Tablets and virtual assistants

    While having a phone is important for basic calling and messaging, many seniors enjoy having tablets that allow them to communicate in more ways. Tablets are easier for video chats, playing games, and surfing the web.

    Similarly to phones, you can personalize tablets by making icons larger and putting important apps on the home screen. Be sure to install a video chat app that you use and help your senior loved one learn how to use it. Tablets can be better than phones for sending and reading emails, playing games, and searching for information online. You can even add a few apps that are especially useful for seniors.

    Along with tablets and phones, HealthTech notes virtual assistants and smart home devices can make it much easier for your senior loved one to communicate with friends and family. Help them set it up so they can call with simple voice commands—they’ll likely appreciate not having to navigate a device each time they want to call family.

    Boost their digital security

    Unfortunately, it’s common that older adults are more vulnerable to identity theft. It’s important to boost their digital security and help them learn ways to protect their network and devices from hackers.

    When you set up their devices, be sure to use unique and hard-to-guess passwords. Along with protecting their online accounts with tricky logins, you should also set up strong passwords on their WiFi router. Routers are often the most important device to protect: if someone gains access to a home’s internet network, all devices and private information could be at stake.

    If your senior loved one is a veteran and needs assistance with setting up devices or other needs, consider connecting them with the Marine Corps League.

     Helping your senior stay in touch doesn’t have to be difficult: getting them an easy-to-use device will make a big difference. They’ll be able to reach out with a simple voice command if needed, and apps that allow for video chatting will make it feel like they’re not so far away. Just be sure to enhance their digital security so they don’t end up compromising personal information.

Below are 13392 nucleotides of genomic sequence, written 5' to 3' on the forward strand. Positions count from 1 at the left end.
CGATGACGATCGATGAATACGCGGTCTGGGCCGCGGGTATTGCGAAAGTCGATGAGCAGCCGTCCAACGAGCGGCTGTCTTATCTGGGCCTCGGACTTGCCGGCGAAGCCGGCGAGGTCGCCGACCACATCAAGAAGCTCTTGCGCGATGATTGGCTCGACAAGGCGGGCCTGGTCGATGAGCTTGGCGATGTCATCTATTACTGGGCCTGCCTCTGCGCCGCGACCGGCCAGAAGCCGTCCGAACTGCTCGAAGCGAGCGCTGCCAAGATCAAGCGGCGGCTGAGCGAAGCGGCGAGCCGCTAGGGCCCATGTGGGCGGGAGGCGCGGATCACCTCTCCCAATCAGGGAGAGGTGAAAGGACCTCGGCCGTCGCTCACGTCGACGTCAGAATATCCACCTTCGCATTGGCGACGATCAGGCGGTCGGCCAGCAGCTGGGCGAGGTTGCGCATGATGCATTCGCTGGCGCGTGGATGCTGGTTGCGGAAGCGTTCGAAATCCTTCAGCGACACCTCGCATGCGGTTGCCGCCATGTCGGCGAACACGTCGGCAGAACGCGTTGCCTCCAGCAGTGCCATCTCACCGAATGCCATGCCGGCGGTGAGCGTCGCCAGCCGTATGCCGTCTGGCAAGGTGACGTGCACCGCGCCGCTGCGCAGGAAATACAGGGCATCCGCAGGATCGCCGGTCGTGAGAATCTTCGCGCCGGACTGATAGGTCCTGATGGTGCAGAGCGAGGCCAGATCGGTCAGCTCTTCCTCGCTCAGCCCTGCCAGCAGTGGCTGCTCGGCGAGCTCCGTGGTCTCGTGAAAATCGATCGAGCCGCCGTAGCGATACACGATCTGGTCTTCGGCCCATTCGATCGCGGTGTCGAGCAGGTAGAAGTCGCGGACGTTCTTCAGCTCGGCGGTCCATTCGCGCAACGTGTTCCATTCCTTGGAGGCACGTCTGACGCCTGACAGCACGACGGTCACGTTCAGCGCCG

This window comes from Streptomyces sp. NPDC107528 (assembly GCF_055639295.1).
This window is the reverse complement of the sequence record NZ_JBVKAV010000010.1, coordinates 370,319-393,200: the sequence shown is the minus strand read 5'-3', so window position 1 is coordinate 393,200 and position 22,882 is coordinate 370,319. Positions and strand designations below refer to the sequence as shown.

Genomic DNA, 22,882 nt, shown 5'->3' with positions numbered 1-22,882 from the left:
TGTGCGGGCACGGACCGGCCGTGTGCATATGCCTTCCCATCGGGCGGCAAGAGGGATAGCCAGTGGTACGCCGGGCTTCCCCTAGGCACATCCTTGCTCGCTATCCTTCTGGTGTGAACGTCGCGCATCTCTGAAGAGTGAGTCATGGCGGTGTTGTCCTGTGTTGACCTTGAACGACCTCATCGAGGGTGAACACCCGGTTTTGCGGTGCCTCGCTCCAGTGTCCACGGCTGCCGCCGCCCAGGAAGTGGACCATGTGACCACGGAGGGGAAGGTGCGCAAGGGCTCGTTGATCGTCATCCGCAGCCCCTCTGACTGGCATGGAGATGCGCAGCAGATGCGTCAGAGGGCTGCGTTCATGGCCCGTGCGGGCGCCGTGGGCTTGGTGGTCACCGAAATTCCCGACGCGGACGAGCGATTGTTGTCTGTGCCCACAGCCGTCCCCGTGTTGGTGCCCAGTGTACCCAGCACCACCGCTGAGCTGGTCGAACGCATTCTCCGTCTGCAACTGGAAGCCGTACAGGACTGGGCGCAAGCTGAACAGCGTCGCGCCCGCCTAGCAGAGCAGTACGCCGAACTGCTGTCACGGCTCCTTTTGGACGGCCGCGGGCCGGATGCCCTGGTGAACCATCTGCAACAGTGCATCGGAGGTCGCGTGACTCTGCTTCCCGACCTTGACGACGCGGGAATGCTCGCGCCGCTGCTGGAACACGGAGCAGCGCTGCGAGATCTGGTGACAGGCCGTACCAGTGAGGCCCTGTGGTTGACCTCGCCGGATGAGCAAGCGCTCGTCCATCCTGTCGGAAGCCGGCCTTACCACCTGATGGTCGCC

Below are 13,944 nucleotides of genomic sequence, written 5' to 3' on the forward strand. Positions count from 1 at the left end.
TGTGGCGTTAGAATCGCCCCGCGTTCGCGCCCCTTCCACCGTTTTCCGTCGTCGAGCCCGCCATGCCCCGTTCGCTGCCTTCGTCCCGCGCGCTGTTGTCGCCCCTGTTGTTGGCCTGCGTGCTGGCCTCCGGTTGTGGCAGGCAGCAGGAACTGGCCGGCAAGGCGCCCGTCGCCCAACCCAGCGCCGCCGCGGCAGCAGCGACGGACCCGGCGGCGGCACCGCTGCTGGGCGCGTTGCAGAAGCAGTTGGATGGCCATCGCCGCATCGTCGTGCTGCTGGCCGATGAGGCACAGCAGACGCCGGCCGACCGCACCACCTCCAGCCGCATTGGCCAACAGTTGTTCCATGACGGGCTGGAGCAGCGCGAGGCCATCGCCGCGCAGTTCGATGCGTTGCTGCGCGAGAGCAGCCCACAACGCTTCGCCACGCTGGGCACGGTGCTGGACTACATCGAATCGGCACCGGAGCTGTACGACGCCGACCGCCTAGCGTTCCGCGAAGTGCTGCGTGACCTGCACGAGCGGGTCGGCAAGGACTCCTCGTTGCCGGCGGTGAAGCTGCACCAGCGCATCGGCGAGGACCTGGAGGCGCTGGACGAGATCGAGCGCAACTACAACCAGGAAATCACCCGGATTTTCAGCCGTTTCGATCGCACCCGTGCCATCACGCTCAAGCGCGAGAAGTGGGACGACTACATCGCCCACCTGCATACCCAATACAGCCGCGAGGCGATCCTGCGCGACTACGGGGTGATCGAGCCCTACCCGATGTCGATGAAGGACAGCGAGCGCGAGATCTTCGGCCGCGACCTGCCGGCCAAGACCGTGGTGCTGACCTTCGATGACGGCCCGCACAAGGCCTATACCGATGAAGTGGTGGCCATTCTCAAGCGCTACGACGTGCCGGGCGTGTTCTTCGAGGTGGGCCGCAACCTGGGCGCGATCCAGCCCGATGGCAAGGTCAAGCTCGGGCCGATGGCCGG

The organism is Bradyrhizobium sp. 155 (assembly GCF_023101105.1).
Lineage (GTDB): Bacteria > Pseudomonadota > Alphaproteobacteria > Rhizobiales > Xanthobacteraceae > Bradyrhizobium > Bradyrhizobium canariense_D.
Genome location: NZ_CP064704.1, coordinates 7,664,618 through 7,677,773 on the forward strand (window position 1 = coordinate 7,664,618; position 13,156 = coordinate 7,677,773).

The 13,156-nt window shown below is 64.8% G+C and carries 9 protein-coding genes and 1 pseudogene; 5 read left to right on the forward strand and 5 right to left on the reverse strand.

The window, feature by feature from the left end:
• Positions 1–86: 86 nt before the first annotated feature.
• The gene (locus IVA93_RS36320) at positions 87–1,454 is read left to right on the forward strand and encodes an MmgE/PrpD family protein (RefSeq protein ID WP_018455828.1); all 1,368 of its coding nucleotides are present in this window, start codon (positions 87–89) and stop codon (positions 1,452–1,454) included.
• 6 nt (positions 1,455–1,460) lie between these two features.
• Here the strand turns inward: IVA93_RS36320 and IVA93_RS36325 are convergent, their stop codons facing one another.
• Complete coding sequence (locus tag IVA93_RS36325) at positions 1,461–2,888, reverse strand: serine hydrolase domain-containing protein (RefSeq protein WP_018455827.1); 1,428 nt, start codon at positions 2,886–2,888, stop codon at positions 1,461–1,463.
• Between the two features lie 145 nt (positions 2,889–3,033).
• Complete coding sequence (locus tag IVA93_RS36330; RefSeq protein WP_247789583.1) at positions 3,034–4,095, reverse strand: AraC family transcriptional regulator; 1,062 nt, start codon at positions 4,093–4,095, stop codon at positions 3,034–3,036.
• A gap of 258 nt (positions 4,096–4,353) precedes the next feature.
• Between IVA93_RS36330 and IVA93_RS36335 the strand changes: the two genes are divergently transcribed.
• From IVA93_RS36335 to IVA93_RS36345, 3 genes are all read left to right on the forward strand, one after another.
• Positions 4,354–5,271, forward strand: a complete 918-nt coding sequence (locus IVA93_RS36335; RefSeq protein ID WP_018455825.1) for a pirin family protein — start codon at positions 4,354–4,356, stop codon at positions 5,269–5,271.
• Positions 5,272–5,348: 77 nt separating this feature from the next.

• 24 Jul 2020 4:07 PM | Anonymous member (Administrator)


    The Ellis County Toys for Tots Campaign is announcing its new partnership with the City of Waxahachie as we have come to an agreement on the use of the old Waxahachie Police Department building at 216 N. College Street!!  This building will serve as our operational headquarters/warehouse space where we will receive, sort, store, and distribute toys to families from throughout Ellis County.

    We will be in need of PLENTY of volunteers to make our toy collection and distribution efforts happen.  We need individual and team warehouse volunteers that will be willing to do whatever is needed to keep operations going.  More specifically we will need volunteers to sort and bag and tag toys for the many requests that we will have coming in.

    Please visit our website at https://ennis-tx.toysfortots.org for more information.  Please pass this information to your family, friends, and colleagues and if anyone has any questions please contact the Ellis County Toys for Tots Coordinator, Robert Bell, at ellis.county@toysfortots.org or (972)597-7111.

    Semper Fidelis

    (Always Faithful)

  • 24 Jul 2020 3:18 PM | Anonymous member (Administrator)

    The Ellis County Marine Corps League Detachment 1452's Toys for Tots Campaign Committee's planning efforts are well under way and are quickly picking up steam.  It seems that every day, as we inch closer and closer to the Campaign's official kick-off date on October 1, 2020, we have more and more things falling into place.  Definitely a good problem to have I would say!!